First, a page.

Will You Have Anything Left to Sell?


2 minute read

I’m old enough to remember the stories about the stores in Moscow in the old Soviet Union days.  Most of them had bare shelves most of the time and a line would quickly form on rumors that they might have anything to sell.  In the free market world in which we live, it would be pretty difficult to survive with nothing left to sell!

And yet, that is a very distinct possibility for independent insurance agents in the middle part of the U.S.  This is especially true of those agents who specialize in, or only write, personal lines of insurance. 

Unprecedented bad weather across the U.S. combined with historically bad weather in the central plains and lackluster investment earnings have left insurance companies scratching their heads, or furiously working spreadsheets, in an effort to come up with a way to make money.  One thing has come through loud and clear in recent meetings with the premier carriers we represent:  there will be less product for agents to sell in the near future.

Bare shelves anyone?

The reality for many agents in the very near future will be nothing to sell!  If you don’t believe me, start talking to insurance company people.  They are simply going to move their product (insurance) to markets where they can make money.  Now, they may leave some of it to sell in the tough markets, but it is going to be rationed. 

So, how can you make sure you have something to sell to your customers in times like these?  Here are my best suggestions for survival and even prosperity (remember there is always opportunity in adversity for those who look for it):

  • Pick your customers carefully.  When you only have a few policies to sell, sell them to people who will be loyal, and who have less likelihood of generating losses.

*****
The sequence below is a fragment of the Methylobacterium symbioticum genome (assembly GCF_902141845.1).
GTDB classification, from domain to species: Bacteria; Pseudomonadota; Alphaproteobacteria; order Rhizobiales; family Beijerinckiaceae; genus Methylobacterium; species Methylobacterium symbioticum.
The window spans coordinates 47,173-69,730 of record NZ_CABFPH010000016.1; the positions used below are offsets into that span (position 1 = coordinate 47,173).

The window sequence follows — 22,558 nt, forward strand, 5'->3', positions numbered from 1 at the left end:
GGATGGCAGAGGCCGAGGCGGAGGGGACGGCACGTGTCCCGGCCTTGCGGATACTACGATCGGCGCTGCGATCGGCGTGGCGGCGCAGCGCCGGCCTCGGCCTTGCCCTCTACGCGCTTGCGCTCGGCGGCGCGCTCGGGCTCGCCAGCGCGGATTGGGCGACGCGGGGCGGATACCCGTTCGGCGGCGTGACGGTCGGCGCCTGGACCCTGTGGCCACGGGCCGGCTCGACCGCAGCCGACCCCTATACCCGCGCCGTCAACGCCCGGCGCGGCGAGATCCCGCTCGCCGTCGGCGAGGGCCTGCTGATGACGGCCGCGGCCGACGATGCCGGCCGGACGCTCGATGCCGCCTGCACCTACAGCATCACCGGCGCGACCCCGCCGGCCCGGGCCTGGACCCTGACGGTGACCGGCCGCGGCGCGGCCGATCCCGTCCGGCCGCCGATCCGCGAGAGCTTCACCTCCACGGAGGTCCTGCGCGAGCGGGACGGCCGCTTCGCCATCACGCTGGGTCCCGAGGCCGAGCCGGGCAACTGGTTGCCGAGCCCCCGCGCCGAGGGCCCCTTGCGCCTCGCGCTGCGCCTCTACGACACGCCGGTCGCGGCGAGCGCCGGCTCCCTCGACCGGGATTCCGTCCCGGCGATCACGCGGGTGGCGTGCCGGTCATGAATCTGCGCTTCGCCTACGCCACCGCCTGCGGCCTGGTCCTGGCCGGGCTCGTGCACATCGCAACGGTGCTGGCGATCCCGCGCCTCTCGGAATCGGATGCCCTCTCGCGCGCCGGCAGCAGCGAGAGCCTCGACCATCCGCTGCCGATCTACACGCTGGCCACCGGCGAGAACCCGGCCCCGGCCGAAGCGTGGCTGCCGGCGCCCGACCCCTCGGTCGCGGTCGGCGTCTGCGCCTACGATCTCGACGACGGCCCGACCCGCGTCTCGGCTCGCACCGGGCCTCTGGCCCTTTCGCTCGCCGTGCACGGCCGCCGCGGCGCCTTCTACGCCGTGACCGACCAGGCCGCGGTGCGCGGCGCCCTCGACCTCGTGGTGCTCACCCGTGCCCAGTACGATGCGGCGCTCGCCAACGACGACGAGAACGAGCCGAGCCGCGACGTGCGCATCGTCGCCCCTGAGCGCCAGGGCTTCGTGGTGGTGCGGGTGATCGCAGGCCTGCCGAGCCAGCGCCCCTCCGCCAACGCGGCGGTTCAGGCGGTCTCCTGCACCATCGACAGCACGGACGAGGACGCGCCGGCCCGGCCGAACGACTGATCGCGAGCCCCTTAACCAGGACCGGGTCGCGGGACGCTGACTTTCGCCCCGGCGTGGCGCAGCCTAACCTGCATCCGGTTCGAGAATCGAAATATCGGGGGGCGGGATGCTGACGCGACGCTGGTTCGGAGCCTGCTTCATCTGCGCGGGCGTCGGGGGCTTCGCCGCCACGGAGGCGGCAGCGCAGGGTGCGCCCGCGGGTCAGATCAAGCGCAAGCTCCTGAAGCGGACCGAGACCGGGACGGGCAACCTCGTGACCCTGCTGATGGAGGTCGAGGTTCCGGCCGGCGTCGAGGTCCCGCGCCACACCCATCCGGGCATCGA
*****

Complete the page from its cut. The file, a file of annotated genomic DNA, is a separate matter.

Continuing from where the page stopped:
• Move customers where they belong.  Don’t put customers in preferred tiers if they don’t belong there.
     
  • Concentrate your business.  You may not be able to keep every company contract.  That’s a reality.  So, play defense by consolidating your book.  Carriers always cancel agents from the bottom up (in terms of size).
     
  • Quit selling on price.  Prices everywhere are going to be high and customers will shop. Offer value.  Don’t leave money on the table. Don’t play games with rating systems! Carriers have unprecedented tools to examine books and are going to catch, and fire, cheats.
     
  • Customers with losses should not be written with your best carriers.  Period.  Remember, product is going to get tight!  It will go to agents with the best loss ratios.
     
  • Get as big as you can!  It’s always harder to terminate big relationships than small.  A carrier has a tougher time cancelling a $20 million dollar book than a $100,000 one.  Fact of life.  Join OAA if you haven’t already.  When the storm comes, there is safety in big numbers. 
     
  • Honor your commitments. Whatever they are. Especially production and loss commitments. 
     
  • If you lose a carrier, be gracious and friendly as you wrap things up.  Remember, you will likely survive and prosper and you may want them back someday.